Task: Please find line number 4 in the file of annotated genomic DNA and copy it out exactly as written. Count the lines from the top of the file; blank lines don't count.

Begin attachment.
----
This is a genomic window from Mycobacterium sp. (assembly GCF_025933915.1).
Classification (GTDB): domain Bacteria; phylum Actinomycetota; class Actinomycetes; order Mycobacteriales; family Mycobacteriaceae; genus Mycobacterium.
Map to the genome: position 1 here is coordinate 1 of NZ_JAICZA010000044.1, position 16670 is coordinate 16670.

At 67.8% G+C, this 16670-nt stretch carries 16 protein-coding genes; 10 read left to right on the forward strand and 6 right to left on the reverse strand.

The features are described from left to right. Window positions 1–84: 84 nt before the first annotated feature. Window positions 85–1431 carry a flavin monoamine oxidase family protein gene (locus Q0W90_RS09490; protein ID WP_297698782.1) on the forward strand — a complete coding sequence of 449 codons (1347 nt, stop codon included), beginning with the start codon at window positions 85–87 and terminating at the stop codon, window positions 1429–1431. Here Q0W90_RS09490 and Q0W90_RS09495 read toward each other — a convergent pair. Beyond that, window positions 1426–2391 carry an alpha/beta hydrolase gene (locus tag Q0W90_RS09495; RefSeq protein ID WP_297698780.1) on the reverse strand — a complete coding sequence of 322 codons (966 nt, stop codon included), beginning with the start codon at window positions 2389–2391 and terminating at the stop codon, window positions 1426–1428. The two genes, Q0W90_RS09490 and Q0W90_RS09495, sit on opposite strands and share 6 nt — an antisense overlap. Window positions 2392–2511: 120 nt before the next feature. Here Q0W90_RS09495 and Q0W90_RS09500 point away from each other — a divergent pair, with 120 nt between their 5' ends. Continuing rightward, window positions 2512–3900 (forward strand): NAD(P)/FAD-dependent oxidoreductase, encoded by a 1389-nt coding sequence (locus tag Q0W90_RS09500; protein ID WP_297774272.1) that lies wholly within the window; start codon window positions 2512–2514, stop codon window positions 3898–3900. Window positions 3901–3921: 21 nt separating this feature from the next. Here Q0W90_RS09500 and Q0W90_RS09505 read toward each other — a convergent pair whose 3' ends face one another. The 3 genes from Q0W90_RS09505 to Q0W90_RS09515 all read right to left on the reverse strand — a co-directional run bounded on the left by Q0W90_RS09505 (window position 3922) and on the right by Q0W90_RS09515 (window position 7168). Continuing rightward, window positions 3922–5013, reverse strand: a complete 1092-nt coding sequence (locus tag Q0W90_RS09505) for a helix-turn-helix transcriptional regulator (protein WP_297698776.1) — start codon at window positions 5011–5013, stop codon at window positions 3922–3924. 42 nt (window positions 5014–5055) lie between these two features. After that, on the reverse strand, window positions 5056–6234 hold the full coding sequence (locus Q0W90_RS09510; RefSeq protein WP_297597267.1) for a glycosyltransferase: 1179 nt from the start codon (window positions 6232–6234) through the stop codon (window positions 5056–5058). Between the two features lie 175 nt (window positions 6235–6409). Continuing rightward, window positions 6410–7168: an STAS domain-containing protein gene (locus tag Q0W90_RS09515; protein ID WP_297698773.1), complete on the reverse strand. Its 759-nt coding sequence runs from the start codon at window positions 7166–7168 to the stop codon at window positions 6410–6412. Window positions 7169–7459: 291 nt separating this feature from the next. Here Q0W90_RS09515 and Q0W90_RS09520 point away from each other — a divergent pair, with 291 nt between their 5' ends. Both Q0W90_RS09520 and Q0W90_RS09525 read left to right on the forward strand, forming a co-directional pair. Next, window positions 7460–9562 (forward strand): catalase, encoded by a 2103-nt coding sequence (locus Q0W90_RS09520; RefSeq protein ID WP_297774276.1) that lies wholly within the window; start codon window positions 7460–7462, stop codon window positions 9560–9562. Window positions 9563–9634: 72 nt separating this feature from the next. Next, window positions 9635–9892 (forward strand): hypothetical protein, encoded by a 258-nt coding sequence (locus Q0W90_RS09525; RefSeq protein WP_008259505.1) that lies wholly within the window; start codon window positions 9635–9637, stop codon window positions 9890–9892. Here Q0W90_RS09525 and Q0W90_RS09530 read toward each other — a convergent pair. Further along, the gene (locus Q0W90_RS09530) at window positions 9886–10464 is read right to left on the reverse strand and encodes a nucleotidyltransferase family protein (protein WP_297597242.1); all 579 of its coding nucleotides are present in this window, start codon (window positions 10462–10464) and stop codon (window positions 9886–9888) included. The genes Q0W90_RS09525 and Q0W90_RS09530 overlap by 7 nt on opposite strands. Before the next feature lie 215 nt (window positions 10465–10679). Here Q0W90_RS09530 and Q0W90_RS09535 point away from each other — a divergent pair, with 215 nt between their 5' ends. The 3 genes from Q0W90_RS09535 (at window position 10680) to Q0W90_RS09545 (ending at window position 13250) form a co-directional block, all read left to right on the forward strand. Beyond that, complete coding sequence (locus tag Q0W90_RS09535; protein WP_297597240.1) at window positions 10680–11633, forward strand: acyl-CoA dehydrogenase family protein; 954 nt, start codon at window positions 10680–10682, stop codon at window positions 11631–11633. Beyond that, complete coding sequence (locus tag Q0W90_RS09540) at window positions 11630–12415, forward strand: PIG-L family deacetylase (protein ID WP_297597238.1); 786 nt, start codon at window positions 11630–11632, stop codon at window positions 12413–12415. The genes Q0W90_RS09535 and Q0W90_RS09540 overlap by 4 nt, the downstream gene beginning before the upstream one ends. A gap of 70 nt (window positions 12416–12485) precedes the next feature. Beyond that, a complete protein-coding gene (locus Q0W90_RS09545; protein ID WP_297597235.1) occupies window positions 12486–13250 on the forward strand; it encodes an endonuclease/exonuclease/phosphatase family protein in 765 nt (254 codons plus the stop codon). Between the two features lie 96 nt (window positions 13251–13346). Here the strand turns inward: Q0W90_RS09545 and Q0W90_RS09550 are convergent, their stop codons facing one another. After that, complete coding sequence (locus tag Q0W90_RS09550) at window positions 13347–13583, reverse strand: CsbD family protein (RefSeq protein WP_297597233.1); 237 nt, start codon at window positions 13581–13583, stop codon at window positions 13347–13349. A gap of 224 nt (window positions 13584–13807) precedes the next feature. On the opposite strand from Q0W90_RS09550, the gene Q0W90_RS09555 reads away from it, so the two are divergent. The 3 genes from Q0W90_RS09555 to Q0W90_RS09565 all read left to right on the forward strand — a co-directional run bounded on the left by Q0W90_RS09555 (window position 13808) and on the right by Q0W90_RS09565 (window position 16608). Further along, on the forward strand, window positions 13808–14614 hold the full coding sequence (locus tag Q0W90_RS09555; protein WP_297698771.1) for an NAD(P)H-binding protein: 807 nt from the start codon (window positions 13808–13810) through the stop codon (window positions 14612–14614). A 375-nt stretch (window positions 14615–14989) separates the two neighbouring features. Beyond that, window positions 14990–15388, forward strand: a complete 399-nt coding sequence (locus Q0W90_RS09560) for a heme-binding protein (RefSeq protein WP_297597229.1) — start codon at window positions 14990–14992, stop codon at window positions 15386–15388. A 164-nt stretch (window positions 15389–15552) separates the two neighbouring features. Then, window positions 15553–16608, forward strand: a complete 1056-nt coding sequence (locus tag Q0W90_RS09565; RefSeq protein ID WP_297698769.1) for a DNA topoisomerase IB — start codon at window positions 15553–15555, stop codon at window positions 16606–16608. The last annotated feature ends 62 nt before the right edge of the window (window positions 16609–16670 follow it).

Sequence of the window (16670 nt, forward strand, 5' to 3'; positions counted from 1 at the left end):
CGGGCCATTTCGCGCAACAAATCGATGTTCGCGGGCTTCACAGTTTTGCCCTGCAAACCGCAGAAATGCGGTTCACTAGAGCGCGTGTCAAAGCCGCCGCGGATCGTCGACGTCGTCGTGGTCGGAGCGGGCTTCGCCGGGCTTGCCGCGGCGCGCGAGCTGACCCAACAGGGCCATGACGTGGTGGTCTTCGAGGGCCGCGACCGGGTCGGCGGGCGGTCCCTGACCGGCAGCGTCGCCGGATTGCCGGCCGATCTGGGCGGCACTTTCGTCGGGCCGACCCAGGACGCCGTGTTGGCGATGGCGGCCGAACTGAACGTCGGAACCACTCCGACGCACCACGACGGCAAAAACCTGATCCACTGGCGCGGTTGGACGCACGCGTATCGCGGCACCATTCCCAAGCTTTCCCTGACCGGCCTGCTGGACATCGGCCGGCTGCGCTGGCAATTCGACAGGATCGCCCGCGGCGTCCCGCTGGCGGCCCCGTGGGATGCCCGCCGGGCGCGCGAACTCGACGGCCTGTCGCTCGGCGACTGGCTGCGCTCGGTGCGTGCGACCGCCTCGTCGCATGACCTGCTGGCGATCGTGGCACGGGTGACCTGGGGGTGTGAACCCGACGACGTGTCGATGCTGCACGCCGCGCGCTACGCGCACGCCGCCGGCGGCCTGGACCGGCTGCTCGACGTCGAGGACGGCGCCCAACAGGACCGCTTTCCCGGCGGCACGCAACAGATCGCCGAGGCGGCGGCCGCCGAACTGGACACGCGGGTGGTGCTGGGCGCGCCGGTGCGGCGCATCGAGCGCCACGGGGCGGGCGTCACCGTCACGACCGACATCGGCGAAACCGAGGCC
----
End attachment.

At 67.8% G+C, this 16670-nt stretch carries 16 protein-coding genes; 10 read left to right on the forward strand and 6 right to left on the reverse strand.